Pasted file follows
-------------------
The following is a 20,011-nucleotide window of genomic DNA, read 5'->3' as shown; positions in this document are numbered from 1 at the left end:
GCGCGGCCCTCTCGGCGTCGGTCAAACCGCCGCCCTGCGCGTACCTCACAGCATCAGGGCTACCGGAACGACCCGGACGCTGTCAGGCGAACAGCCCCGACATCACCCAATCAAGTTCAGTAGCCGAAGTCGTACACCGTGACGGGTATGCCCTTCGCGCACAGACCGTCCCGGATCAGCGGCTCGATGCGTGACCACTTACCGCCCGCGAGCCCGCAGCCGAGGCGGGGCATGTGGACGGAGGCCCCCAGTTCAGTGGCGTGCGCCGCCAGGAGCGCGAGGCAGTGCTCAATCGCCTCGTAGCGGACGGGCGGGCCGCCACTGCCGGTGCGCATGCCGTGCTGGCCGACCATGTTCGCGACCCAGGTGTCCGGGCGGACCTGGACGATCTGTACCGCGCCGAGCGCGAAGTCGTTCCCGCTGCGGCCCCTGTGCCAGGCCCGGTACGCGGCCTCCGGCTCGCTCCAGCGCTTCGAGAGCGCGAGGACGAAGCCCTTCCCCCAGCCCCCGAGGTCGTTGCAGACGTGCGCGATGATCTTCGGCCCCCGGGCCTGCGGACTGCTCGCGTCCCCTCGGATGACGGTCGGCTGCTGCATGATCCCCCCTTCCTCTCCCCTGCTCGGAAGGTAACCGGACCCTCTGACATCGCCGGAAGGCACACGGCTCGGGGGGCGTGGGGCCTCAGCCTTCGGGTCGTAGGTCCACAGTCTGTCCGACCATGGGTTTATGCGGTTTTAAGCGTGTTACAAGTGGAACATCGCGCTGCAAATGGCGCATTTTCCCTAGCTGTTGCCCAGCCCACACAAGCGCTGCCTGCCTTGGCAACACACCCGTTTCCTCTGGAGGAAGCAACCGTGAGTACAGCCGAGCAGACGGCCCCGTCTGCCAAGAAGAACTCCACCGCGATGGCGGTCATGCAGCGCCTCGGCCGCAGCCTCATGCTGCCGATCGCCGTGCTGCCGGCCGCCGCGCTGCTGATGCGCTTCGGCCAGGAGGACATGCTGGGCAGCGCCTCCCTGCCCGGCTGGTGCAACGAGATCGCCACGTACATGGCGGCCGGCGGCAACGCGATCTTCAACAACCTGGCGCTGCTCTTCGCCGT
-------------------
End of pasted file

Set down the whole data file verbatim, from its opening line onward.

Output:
The following is a 20,011-nucleotide window of genomic DNA, read 5'->3' as shown; positions in this document are numbered from 1 at the left end:
GCGCGGCCCTCTCGGCGTCGGTCAAACCGCCGCCCTGCGCGTACCTCACAGCATCAGGGCTACCGGAACGACCCGGACGCTGTCAGGCGAACAGCCCCGACATCACCCAATCAAGTTCAGTAGCCGAAGTCGTACACCGTGACGGGTATGCCCTTCGCGCACAGACCGTCCCGGATCAGCGGCTCGATGCGTGACCACTTACCGCCCGCGAGCCCGCAGCCGAGGCGGGGCATGTGGACGGAGGCCCCCAGTTCAGTGGCGTGCGCCGCCAGGAGCGCGAGGCAGTGCTCAATCGCCTCGTAGCGGACGGGCGGGCCGCCACTGCCGGTGCGCATGCCGTGCTGGCCGACCATGTTCGCGACCCAGGTGTCCGGGCGGACCTGGACGATCTGTACCGCGCCGAGCGCGAAGTCGTTCCCGCTGCGGCCCCTGTGCCAGGCCCGGTACGCGGCCTCCGGCTCGCTCCAGCGCTTCGAGAGCGCGAGGACGAAGCCCTTCCCCCAGCCCCCGAGGTCGTTGCAGACGTGCGCGATGATCTTCGGCCCCCGGGCCTGCGGACTGCTCGCGTCCCCTCGGATGACGGTCGGCTGCTGCATGATCCCCCCTTCCTCTCCCCTGCTCGGAAGGTAACCGGACCCTCTGACATCGCCGGAAGGCACACGGCTCGGGGGGCGTGGGGCCTCAGCCTTCGGGTCGTAGGTCCACAGTCTGTCCGACCATGGGTTTATGCGGTTTTAAGCGTGTTACAAGTGGAACATCGCGCTGCAAATGGCGCATTTTCCCTAGCTGTTGCCCAGCCCACACAAGCGCTGCCTGCCTTGGCAACACACCCGTTTCCTCTGGAGGAAGCAACCGTGAGTACAGCCGAGCAGACGGCCCCGTCTGCCAAGAAGAACTCCACCGCGATGGCGGTCATGCAGCGCCTCGGCCGCAGCCTCATGCTGCCGATCGCCGTGCTGCCGGCCGCCGCGCTGCTGATGCGCTTCGGCCAGGAGGACATGCTGGGCAGCGCCTCCCTGCCCGGCTGGTGCAACGAGATCGCCACGTACATGGCGGCCGGCGGCAACGCGATCTTCAACAACCTGGCGCTGCTCTTCGCCGT